As average internet connection speeds increase around the world, web users are becoming less and less tolerant of slow load times. At the same time, Google has stated unequivocally that it prefers to reward fast sites with higher positions in the natural search results.
To take advantage of these dual benefits, you need to make site speed a priority on your site. Any of the following seven tips will help you to get started on this important path:
If you use a content management system (CMS) like WordPress or Joomla, you’ve probably noticed that you can upload images at full size and then adjust their display size within your website’s backend. However, doing so forces web browsers to execute multiple commands – pulling up the initial images and then re-sizing them on-the-fly – which can slow down your site.
To prevent this from occurring, use an image editing program to adjust images to the correct size before adding them to your site.
The huge number of plugins and scripts that are freely available today makes it tempting for webmasters to add more than they truly need. Keep in mind, though, that every plugin you add requires resources to run – and more resources mean a slower site.
Before adding any new plugins to your site, ask yourself if the functionality you gain is worth the trade-off in site speed, or whether the plugin’s content could be coded into your site’s theme instead.
Depending on the CMS or ecommerce platform your site uses, you may need to check back regularly to determine whether new releases of your site’s scripts are available. If they are, upgrade your site as soon as possible (making sure that you have a current backup file in place first). Site script developers are always working on improving their code for future releases, particularly when it comes to site speed. Updating your scripts to the latest versions could go a long way towards eliminating coded roadblocks that prevent your site from loading quickly.
Content delivery networks – or, CDNs – are vast networks of servers that are housed around the world. When you store website content like images using these services, rather than storing them locally on your hosting account, you enable the CDN to serve up your information from the server that’s closest to your website visitor. The result? Faster load times that will make your customers and the search engines happy.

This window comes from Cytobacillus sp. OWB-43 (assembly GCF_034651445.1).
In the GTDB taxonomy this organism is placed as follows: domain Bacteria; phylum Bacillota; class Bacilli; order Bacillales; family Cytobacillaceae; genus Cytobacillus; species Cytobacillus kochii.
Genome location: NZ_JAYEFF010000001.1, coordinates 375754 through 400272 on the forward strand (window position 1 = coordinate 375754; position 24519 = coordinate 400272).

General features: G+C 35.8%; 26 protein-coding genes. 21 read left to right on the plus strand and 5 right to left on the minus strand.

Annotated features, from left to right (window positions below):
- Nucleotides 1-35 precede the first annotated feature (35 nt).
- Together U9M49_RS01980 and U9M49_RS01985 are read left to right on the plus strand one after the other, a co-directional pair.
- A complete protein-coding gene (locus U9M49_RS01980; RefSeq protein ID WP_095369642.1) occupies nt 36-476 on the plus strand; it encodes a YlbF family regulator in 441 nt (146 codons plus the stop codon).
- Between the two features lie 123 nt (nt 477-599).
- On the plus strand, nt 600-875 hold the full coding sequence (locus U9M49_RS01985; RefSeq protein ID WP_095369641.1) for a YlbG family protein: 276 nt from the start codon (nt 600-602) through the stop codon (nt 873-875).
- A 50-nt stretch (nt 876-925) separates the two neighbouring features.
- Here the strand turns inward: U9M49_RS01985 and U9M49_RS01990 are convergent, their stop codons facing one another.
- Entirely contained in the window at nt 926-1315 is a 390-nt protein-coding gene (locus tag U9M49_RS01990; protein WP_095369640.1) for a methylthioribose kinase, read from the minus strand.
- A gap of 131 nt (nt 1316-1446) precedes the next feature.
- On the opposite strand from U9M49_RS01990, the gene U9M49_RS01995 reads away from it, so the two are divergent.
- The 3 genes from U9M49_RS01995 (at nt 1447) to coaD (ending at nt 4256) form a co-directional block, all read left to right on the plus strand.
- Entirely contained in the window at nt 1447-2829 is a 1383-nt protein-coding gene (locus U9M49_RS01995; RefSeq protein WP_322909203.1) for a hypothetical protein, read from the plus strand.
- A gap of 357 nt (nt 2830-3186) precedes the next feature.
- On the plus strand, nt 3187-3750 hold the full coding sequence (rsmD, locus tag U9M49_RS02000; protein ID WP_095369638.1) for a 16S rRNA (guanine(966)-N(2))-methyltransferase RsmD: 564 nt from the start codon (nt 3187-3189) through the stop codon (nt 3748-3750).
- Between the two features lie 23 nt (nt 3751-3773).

To get started, look into the CDN services offered by MaxCDN or Amazon CloudFront.
Browser caching is a technology that allows a website visitor’s browser to store copies of your site’s individual pages so that, if the visitor returns in the future, the content can be called up from within the cache – rather than reloading the entire page. This saves on the number of resources used to display your pages, resulting in faster overall load times.
The easiest way to enable browser caching is with a plugin, like the WordPress W3 Total Cache tool. Alternatively, talk to your web developer about ways to integrate browser caching into your site’s code.
Gzip compression is a technology that minimizes the size of browser-based HTTP responses – sometimes by as much as 70%. If that doesn’t make sense, don’t worry. Long story short, using Gzip compression can speed up your site’s load times significantly.
There are three ways to turn on Gzip compression on your site. You can:
<?php if (substr_count($_SERVER['HTTP_ACCEPT_ENCODING'], ‘gzip’)) ob_start(“ob_gzhandler”); else ob_start(); ?>
Although these are only a few of the different techniques that can be used to speed up your site, they’re some of the easiest to implement. Start with this list if you notice your site slowing down, but don’t hesitate to contact a developer for more technical solutions if these steps alone don’t solve your site speed problems.Tags: cms, joomla, speed, wordpress